On Sunday, May 28, I saw most of a well-informed and civil discussion between British philosopher, Anthony C. Grayling, and the irrepressible left-wing hawkish polemicist and British-American journalist, Christopher Hitchens, broadcast on C-Span 2 (“Book TV”). Prof. Grayling has recently authored “Among the Dead Cities,” a moral and practical critique of the RAF and US strategic bombing campaigns against German and Japanese cities in World War II.
Grayling argued that only the US bombing of military-related industrial targets was justified, but not the RAF’s intentional carpet bombing of civilians nor the US Army Air Force’s wholesale destruction of the cities of Japan, directed by Gen. Curtis LeMay and planned by his assistant, Robert McNamara (yes, LBJ’s secretary of defense). Hitchens was more complex in his approach and I’m not sure that I got all its nuances.
Hitchens criticized the US use of atomic bombs, but seemed to defend the incineration of Dresden, Germany (a city of no military value), and other such targets in clearly demonstrating to the German and Japanese peoples that they were utterly defeated and thereby deterring them from ever again embarking upon military aggression. He regarded this as preventing “They stabbed us in the back” sloganeering such as the Nazis exploited after World War I — helping propel them to power — because Germany was not devastated in that prior war, nor borderlands lost or occupied until after the peace treaty of 1919.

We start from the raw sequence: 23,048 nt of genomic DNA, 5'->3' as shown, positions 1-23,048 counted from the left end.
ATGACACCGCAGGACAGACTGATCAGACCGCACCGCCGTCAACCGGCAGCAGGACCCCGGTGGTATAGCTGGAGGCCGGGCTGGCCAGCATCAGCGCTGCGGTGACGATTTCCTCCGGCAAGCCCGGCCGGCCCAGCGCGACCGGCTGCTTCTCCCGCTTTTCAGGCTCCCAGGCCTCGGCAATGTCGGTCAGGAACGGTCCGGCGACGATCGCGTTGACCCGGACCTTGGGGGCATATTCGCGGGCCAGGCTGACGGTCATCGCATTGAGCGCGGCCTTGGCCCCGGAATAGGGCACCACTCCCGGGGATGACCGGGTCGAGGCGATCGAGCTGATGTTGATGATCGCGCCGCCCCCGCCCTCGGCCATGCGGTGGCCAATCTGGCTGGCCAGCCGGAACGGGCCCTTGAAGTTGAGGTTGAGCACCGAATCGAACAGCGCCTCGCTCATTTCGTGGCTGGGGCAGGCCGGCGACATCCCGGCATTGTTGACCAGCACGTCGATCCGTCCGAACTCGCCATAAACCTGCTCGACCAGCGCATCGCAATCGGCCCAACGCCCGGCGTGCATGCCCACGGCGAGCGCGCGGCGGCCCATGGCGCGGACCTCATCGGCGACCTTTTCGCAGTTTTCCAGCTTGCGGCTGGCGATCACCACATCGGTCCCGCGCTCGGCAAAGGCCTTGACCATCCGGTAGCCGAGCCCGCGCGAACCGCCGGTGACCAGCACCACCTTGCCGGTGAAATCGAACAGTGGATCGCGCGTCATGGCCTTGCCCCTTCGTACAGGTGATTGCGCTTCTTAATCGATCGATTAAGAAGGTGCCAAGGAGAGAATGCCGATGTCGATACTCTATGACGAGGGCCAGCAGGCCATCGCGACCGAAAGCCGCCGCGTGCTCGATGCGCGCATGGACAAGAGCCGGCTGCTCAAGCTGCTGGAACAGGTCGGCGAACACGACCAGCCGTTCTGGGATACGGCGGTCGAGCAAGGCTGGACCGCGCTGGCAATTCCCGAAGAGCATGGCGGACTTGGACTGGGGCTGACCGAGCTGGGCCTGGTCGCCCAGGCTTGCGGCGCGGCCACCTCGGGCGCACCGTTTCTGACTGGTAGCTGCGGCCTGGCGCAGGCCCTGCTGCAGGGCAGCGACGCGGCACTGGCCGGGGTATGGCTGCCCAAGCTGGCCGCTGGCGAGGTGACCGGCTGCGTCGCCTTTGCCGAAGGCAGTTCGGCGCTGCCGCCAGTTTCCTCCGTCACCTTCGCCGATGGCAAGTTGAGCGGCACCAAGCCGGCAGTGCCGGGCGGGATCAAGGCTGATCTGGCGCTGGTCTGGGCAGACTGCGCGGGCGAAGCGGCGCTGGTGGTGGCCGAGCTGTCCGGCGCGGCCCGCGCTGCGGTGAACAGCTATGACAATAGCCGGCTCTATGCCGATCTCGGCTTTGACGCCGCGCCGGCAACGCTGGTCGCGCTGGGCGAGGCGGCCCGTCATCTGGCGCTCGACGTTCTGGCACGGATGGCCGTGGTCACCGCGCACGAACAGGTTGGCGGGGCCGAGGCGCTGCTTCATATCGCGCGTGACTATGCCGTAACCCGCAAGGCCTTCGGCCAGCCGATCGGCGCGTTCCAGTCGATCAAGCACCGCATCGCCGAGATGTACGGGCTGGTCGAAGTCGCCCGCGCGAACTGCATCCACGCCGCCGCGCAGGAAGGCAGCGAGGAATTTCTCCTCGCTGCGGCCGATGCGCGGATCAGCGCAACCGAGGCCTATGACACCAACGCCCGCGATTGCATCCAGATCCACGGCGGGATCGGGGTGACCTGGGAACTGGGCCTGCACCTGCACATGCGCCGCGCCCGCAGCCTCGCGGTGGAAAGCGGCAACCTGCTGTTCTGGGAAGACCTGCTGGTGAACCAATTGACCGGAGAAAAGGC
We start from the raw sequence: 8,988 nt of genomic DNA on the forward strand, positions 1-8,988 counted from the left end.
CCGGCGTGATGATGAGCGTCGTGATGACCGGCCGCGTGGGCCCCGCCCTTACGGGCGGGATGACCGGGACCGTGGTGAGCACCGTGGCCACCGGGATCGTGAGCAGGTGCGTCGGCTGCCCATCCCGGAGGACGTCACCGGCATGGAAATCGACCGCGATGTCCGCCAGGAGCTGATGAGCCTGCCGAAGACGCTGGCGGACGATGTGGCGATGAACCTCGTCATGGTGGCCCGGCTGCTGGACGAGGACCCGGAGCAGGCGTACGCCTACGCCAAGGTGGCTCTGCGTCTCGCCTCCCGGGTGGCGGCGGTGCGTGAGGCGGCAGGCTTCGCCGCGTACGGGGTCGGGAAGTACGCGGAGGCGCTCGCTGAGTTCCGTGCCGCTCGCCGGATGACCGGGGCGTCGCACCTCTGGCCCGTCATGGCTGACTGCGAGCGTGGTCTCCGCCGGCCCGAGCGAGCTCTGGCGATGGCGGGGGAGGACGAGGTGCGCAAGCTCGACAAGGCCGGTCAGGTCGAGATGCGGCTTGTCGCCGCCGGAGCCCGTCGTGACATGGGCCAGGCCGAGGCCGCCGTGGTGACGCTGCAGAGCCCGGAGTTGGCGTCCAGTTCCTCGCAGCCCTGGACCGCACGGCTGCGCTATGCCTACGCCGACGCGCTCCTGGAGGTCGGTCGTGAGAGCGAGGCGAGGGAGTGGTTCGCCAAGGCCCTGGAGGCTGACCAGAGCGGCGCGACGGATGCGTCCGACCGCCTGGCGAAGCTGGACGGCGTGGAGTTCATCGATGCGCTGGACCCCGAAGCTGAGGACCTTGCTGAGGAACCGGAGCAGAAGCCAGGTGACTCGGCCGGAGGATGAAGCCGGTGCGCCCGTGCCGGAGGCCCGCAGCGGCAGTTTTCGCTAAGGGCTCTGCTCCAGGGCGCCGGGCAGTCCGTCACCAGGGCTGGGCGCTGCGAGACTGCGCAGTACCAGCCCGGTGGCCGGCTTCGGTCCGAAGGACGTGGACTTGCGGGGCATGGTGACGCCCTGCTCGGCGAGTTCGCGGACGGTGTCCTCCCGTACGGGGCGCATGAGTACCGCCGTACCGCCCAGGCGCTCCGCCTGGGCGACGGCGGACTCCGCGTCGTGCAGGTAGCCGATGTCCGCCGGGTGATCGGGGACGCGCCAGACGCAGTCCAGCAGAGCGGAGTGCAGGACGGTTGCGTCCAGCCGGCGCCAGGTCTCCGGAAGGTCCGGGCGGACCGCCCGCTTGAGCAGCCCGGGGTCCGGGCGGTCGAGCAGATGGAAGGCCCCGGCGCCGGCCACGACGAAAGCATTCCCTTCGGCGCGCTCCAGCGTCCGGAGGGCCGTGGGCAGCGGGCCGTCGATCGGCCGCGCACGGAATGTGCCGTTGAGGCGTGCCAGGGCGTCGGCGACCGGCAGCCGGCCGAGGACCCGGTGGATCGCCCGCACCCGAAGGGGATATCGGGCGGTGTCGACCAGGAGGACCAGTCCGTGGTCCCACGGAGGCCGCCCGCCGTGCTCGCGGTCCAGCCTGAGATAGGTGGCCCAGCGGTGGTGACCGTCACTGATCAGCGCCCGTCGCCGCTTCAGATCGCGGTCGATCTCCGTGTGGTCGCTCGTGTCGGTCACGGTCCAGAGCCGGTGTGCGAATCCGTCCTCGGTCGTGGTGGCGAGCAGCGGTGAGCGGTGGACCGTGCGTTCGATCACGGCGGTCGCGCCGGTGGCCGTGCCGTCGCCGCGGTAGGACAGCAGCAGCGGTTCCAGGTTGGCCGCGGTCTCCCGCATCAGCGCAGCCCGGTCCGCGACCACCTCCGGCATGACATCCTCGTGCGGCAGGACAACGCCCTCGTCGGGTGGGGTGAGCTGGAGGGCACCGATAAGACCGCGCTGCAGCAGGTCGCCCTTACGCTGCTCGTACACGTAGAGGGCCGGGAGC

Among the facts and figures cited is that approximately 350,000 German and Japanese civilian lives were lost in each of these countries; 55,000 British and Commonwealth airmen and 45,000 American crewmen died over the skies of Germany and Japan — but most over Germany, since Japan had virtually no effective air defense in the waning years of the war.
This subject brings to mind my article awaiting publication in the July-August issue of Jewish Currents, particularly with the following somewhat stark words (only slightly changed in the final version being published):
While instances of oppression against Palestinian Arabs are real enough [and their suffering is evident to all the world], I often think, by way of analogy, of what a proverbial Martian wandering around the devastated cities of Germany or Japan at the end of World War II might have thought: “What monsters could have done this?” This view and this question would have been totally divorced from the actions of the criminal aggressor regimes of Nazi Germany and Imperial Japan that brought this cruel destruction upon their populations. Nevertheless, one can debate the morality of the carpet bombing of enemy cities, even as one accepts that the right side won World War II. Similarly, one can question Israeli strategies and tactics, while agreeing with the basic right of a country to defend its citizens.